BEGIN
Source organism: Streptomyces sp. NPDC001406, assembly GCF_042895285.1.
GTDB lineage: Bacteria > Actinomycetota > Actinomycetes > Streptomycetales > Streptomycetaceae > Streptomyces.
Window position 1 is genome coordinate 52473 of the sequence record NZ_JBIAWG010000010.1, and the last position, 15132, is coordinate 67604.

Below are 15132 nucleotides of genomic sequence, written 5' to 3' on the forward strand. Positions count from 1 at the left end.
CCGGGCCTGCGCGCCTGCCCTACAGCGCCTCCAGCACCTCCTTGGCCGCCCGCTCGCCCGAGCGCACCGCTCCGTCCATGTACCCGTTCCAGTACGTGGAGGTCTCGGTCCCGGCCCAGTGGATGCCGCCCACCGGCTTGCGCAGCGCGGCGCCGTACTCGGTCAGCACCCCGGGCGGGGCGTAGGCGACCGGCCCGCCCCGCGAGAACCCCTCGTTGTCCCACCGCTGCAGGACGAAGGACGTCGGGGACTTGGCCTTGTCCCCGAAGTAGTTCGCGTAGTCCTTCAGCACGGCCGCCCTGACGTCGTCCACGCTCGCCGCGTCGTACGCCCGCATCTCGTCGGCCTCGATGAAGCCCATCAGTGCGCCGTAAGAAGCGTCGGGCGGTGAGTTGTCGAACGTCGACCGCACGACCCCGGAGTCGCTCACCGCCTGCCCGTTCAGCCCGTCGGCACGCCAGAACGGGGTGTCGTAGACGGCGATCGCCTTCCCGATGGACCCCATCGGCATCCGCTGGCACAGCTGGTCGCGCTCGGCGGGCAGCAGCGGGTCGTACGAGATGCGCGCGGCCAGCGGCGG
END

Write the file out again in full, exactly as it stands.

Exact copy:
Source organism: Streptomyces sp. NPDC001406, assembly GCF_042895285.1.
GTDB lineage: Bacteria > Actinomycetota > Actinomycetes > Streptomycetales > Streptomycetaceae > Streptomyces.
Window position 1 is genome coordinate 52473 of the sequence record NZ_JBIAWG010000010.1, and the last position, 15132, is coordinate 67604.

Below are 15132 nucleotides of genomic sequence, written 5' to 3' on the forward strand. Positions count from 1 at the left end.
CCGGGCCTGCGCGCCTGCCCTACAGCGCCTCCAGCACCTCCTTGGCCGCCCGCTCGCCCGAGCGCACCGCTCCGTCCATGTACCCGTTCCAGTACGTGGAGGTCTCGGTCCCGGCCCAGTGGATGCCGCCCACCGGCTTGCGCAGCGCGGCGCCGTACTCGGTCAGCACCCCGGGCGGGGCGTAGGCGACCGGCCCGCCCCGCGAGAACCCCTCGTTGTCCCACCGCTGCAGGACGAAGGACGTCGGGGACTTGGCCTTGTCCCCGAAGTAGTTCGCGTAGTCCTTCAGCACGGCCGCCCTGACGTCGTCCACGCTCGCCGCGTCGTACGCCCGCATCTCGTCGGCCTCGATGAAGCCCATCAGTGCGCCGTAAGAAGCGTCGGGCGGTGAGTTGTCGAACGTCGACCGCACGACCCCGGAGTCGCTCACCGCCTGCCCGTTCAGCCCGTCGGCACGCCAGAACGGGGTGTCGTAGACGGCGATCGCCTTCCCGATGGACCCCATCGGCATCCGCTGGCACAGCTGGTCGCGCTCGGCGGGCAGCAGCGGGTCGTACGAGATGCGCGCGGCCAGCGGCGG